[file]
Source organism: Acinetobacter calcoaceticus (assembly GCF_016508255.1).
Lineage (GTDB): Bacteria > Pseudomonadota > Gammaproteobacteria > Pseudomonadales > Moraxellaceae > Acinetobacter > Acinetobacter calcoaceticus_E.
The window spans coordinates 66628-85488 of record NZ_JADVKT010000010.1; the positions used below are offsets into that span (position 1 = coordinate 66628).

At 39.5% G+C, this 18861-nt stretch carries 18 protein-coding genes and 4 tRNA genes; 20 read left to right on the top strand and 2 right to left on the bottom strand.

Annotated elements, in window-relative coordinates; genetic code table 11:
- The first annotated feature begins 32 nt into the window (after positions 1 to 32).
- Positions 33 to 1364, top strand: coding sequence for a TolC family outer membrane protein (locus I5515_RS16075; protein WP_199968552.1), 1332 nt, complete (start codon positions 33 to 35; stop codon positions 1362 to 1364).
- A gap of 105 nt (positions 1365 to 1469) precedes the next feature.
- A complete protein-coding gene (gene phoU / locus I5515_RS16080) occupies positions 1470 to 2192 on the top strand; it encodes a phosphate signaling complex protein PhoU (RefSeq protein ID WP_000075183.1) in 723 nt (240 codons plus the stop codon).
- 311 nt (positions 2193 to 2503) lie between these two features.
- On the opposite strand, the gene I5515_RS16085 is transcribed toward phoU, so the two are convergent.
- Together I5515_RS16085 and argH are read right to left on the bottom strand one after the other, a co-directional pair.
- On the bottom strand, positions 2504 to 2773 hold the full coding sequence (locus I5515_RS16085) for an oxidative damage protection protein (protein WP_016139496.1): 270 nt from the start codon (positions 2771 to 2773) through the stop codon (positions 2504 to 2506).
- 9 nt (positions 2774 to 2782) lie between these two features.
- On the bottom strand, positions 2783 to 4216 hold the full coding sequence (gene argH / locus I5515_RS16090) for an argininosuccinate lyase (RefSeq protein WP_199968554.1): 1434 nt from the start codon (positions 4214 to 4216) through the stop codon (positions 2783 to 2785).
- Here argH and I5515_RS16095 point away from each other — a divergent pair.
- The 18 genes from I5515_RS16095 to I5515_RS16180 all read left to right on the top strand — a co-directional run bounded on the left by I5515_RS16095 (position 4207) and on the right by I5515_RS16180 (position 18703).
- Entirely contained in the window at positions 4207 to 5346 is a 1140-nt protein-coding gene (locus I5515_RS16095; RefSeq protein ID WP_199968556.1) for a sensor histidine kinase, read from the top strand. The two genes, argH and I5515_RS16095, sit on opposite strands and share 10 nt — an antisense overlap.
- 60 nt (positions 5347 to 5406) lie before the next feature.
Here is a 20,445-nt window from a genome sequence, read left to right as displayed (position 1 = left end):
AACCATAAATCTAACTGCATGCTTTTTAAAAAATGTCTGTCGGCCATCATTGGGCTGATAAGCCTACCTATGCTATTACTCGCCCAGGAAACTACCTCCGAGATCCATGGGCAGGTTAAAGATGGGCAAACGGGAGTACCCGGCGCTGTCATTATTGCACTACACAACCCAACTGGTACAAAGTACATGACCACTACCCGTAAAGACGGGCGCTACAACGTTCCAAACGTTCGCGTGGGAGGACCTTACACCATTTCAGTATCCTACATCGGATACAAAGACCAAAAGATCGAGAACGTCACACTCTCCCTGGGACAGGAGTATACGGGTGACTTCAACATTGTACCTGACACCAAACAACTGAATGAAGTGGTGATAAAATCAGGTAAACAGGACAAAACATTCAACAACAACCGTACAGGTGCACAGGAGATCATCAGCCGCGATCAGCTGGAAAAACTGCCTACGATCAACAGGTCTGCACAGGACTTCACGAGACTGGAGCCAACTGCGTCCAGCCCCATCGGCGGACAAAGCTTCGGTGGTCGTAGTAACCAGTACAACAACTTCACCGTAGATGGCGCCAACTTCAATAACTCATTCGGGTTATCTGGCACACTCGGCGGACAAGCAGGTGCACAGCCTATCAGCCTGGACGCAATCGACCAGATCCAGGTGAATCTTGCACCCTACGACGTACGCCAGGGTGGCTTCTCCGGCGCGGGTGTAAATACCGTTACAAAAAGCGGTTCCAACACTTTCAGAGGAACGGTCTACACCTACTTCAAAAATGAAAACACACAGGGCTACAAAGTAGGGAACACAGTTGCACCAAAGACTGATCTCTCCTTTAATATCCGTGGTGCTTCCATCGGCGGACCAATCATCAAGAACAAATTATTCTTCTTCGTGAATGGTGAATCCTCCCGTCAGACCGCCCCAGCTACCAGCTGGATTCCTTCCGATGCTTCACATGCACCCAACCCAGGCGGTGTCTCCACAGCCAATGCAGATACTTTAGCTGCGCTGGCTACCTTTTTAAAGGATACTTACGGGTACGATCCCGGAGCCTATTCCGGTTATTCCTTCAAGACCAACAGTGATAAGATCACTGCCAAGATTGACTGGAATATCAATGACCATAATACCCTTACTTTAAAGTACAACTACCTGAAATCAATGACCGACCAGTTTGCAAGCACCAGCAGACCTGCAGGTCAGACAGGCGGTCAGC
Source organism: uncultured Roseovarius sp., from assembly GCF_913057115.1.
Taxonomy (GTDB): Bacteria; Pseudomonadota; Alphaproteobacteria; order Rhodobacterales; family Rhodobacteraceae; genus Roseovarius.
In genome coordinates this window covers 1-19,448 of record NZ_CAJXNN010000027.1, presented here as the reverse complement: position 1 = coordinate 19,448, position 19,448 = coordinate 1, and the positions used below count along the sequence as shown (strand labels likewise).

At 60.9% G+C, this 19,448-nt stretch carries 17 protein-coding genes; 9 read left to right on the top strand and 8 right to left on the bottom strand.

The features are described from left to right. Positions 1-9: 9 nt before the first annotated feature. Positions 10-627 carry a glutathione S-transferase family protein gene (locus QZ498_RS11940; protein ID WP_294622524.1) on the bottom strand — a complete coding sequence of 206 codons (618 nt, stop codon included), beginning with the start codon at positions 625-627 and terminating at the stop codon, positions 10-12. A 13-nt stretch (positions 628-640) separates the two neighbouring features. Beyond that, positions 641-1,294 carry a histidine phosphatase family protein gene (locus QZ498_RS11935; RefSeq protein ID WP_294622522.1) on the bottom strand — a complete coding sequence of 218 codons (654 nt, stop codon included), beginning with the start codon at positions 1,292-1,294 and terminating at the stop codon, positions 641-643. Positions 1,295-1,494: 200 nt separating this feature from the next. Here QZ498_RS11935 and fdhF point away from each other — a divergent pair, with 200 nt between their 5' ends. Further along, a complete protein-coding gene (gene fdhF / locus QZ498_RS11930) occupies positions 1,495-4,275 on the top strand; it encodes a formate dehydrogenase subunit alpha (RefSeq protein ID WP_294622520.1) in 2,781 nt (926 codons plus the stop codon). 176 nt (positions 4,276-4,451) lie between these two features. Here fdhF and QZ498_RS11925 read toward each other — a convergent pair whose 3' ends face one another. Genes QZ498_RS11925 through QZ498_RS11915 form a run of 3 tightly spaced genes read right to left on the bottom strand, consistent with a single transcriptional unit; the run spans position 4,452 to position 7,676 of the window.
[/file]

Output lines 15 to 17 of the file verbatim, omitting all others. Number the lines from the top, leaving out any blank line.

- On the bottom strand, positions 2783 to 4216 hold the full coding sequence (gene argH / locus I5515_RS16090) for an argininosuccinate lyase (RefSeq protein WP_199968554.1): 1434 nt from the start codon (positions 4214 to 4216) through the stop codon (positions 2783 to 2785).
- Here argH and I5515_RS16095 point away from each other — a divergent pair.
- The 18 genes from I5515_RS16095 to I5515_RS16180 all read left to right on the top strand — a co-directional run bounded on the left by I5515_RS16095 (position 4207) and on the right by I5515_RS16180 (position 18703).